alterations snd corrections, although
he believes that it is constructed on
the right lines.
I wish it were possible for Lap
lace to reappear with his immense
genius instructed by the knowledge
that has been acquired since his day
and pass upon this substitute for his
celebrated hypothesis, Just as I should
like to ses Napoleon ride out upon
his white horse on the battle line in
Europe and try his hand in the twen
tieth century war,
Laplace's idea wsi that the sub
stance out of which the sun, earth
snd other planets were formed once
existed In the shape of a huge ro
tating nebula which gradually con
tracted and condensed, leaving off
rings, one after another, at its cir
cumference, until the principal mass
at the center became too dense for
such separation to continue. This
central mass then became the sun,
while the rinRS broke up and took the
shape of balls, or planets, circling
around the sun, which vastly out
weighed them all.
The system of rings surrounding
the planet Saturn has always been
regarded as an object lesson favor
ing Laplace's hypothesis, while a lab
oratory experience, the "Plateau Ex
periment," has been employed to
prove the possibility of a rotating
mass being transformed in the way
described. Some of the nebulae seen
with telescopes also show rings re
calling the Laplacean theory.
The planetesimal hypothesis is
much less simple in form. It is based
on a calculation of what would hap
pen if two stars, careering through
space, should make a close approach
to one another. Their gravitational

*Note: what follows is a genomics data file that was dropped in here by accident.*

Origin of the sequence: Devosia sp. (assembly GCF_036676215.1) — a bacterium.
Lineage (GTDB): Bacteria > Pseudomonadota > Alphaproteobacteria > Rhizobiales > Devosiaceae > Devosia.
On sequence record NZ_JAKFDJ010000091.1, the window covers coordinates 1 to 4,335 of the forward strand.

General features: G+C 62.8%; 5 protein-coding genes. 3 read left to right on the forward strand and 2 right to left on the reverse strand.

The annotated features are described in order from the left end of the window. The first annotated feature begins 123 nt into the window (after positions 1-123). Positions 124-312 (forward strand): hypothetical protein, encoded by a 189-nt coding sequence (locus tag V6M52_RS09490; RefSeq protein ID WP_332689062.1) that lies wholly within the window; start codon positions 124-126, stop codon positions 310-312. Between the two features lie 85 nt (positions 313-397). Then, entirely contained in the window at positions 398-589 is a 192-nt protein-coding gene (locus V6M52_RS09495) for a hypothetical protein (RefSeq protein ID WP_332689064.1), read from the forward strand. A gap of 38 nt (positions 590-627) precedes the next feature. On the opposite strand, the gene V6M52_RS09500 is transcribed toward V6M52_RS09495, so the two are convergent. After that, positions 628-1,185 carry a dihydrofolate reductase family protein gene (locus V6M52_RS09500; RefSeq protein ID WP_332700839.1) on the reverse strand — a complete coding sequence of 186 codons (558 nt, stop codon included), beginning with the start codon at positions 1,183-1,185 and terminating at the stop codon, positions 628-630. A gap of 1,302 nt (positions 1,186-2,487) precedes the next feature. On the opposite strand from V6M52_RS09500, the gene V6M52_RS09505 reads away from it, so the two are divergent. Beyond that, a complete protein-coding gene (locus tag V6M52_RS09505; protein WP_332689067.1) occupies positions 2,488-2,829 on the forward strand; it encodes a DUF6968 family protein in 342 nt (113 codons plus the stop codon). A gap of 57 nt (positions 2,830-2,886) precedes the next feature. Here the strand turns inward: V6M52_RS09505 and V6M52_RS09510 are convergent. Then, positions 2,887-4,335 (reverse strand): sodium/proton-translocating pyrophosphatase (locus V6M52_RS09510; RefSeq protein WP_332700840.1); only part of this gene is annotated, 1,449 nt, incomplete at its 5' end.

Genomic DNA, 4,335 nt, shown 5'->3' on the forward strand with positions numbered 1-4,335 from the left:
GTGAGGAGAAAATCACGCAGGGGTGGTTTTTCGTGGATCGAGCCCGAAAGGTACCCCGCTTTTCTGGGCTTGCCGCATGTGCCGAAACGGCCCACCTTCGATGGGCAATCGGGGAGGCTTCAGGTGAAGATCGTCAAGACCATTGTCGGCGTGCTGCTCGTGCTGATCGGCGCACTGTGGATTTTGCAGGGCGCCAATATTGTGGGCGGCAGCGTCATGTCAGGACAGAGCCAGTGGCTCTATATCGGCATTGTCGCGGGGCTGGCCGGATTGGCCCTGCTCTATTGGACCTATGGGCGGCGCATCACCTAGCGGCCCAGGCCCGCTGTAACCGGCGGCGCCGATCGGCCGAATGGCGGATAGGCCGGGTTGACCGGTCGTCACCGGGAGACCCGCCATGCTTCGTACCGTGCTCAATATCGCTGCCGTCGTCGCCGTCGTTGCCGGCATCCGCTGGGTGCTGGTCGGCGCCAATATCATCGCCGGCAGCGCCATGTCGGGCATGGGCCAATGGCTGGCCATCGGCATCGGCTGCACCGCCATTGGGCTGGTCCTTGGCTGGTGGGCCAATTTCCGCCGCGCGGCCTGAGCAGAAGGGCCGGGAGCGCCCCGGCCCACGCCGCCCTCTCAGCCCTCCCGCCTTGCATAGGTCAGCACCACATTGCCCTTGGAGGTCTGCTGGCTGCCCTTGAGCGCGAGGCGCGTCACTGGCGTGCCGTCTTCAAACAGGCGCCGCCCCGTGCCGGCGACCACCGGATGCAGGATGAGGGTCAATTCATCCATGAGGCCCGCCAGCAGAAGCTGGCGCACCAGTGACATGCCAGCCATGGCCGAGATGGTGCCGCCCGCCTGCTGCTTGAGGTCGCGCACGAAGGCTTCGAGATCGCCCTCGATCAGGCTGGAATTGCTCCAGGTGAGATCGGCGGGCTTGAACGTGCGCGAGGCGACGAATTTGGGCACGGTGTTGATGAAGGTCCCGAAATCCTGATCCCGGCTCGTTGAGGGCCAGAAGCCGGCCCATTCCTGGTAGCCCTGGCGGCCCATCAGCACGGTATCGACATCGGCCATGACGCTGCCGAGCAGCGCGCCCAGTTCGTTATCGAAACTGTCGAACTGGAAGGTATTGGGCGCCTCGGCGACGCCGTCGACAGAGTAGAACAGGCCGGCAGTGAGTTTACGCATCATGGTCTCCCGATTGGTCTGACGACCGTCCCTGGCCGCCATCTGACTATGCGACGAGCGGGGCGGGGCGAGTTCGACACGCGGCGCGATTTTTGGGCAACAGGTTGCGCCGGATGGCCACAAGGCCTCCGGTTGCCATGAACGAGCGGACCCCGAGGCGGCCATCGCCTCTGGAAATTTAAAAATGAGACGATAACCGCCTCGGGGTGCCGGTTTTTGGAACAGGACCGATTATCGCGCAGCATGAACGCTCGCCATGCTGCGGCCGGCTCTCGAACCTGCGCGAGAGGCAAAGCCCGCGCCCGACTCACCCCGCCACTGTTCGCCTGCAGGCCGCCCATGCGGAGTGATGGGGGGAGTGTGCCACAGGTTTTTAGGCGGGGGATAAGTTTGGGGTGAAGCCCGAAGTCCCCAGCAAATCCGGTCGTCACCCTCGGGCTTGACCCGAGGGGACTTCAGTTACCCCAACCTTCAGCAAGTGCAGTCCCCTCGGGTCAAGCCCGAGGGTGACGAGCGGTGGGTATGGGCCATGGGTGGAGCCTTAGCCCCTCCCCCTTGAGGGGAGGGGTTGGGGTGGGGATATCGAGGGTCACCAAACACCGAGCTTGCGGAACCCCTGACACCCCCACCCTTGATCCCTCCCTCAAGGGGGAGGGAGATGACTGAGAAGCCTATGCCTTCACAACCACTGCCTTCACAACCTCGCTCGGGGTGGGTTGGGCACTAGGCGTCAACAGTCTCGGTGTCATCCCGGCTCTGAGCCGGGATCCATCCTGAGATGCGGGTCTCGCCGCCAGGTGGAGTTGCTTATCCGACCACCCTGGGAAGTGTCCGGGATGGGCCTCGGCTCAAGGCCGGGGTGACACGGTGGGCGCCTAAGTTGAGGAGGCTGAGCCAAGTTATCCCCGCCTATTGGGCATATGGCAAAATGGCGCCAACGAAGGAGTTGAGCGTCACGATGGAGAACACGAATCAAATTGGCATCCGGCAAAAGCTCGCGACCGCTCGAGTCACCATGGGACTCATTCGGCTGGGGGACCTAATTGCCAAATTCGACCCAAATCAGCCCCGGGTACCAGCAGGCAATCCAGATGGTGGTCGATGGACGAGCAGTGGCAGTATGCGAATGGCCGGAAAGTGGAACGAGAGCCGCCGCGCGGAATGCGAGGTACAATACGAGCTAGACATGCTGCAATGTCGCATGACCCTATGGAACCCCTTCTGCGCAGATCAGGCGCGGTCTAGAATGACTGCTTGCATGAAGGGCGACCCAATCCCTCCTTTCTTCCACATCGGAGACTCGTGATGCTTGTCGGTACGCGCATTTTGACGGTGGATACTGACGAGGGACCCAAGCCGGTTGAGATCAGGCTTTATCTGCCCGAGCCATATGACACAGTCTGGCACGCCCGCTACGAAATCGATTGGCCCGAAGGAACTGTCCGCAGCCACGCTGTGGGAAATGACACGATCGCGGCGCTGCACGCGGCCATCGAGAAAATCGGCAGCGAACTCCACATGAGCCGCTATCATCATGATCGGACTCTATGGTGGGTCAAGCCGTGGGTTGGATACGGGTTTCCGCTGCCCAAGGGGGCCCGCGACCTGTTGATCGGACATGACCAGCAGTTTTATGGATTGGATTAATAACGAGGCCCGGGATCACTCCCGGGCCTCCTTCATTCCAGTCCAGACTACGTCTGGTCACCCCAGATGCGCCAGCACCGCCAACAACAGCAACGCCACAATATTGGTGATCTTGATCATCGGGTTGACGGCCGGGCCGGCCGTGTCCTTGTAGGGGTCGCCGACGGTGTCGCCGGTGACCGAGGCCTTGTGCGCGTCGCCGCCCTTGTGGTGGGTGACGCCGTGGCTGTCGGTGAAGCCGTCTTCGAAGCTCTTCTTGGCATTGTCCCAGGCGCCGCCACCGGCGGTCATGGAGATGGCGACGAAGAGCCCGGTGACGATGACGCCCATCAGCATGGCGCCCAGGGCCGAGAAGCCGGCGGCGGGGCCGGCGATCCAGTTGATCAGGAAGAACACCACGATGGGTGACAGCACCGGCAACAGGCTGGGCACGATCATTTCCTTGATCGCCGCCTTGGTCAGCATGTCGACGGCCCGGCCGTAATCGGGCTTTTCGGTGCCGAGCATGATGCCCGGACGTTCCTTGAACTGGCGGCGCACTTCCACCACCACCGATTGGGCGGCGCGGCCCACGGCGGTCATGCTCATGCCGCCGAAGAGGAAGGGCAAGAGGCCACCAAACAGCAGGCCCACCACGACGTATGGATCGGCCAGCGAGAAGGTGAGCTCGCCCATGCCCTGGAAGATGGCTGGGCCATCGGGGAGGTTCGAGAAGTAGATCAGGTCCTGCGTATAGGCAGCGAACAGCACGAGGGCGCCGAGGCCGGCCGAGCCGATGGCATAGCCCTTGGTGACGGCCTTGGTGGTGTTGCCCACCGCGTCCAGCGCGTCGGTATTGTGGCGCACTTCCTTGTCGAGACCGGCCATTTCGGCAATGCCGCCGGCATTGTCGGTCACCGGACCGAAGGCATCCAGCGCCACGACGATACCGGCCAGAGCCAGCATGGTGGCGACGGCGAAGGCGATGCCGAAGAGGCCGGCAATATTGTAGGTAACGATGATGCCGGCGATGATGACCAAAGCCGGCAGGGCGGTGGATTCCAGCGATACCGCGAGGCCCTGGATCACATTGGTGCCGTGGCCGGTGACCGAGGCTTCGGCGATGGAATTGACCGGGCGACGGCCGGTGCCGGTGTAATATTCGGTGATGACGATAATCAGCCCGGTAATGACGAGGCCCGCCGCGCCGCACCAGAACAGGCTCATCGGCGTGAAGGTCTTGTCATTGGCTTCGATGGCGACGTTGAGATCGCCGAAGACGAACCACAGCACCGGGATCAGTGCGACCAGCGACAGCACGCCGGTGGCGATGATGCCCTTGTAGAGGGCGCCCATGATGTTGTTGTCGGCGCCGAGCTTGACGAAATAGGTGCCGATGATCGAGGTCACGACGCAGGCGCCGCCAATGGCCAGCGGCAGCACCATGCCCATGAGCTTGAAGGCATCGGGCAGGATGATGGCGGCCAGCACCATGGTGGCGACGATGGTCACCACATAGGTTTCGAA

attraction upon one another would
upset their internal -quilibrium and
produce explosions or outshootiugs
of gaseous matter, which would con
dense into the "planetesimals" that
give name to the hypothesis.
These would gyrate around the
body from which they originated in
elliptical orbits, with crossing points,
where knots would be formed. These
knots, or nuclei, would grow larger
as the planetesimals fell together un
til they became planets. Their orbits,
although highly elliptic at first, would
rapidly be "wound up" until they as
sumed the slightly elliptical forms of
the actual planetary orbits. The
great number of spiral nebulae which
the heavens contain is looked upon
as a conoboration of this hypothesis,
although they, as far as we, know, are
on a vastly grander scale than that
of the one supposed to have given
birth to our sun and its system of
The odd thing about this hypothesis
is that it presupposes the accidental
meeting of two stars in order that
one ot them (or perhaps both) may
beget planets. If we call the sun the
mother star of our solar system, what
has become o. its star? One would
like to recognize him among the stel
lar host, if he be yet visible, and pay
him the filial respect due to pater
nity, however remote.
Polish Kosciusko Army
Pittsburgh, Pa., April 4. Ignace
Jan Paderewski, noted Polish pianist,
in an address here last night urged
delegates representing about 50,01)0
members of the Polish Falcons' alli
ance of the United States to form a
Kosciusko army for service under the
Stars and Stripes. A motion to per
mit such action will be considered
Bee Want Ads Produce Results.
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Perhaps his little system Is desper
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Your baby will sleep as he should snd grow se be
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Nurse him U you can. II you can't, give him the
near tit thing in the world to mother's milk
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Because it has fresh cows' milk
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Because ell the dangers sre re
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Because it is purifled and care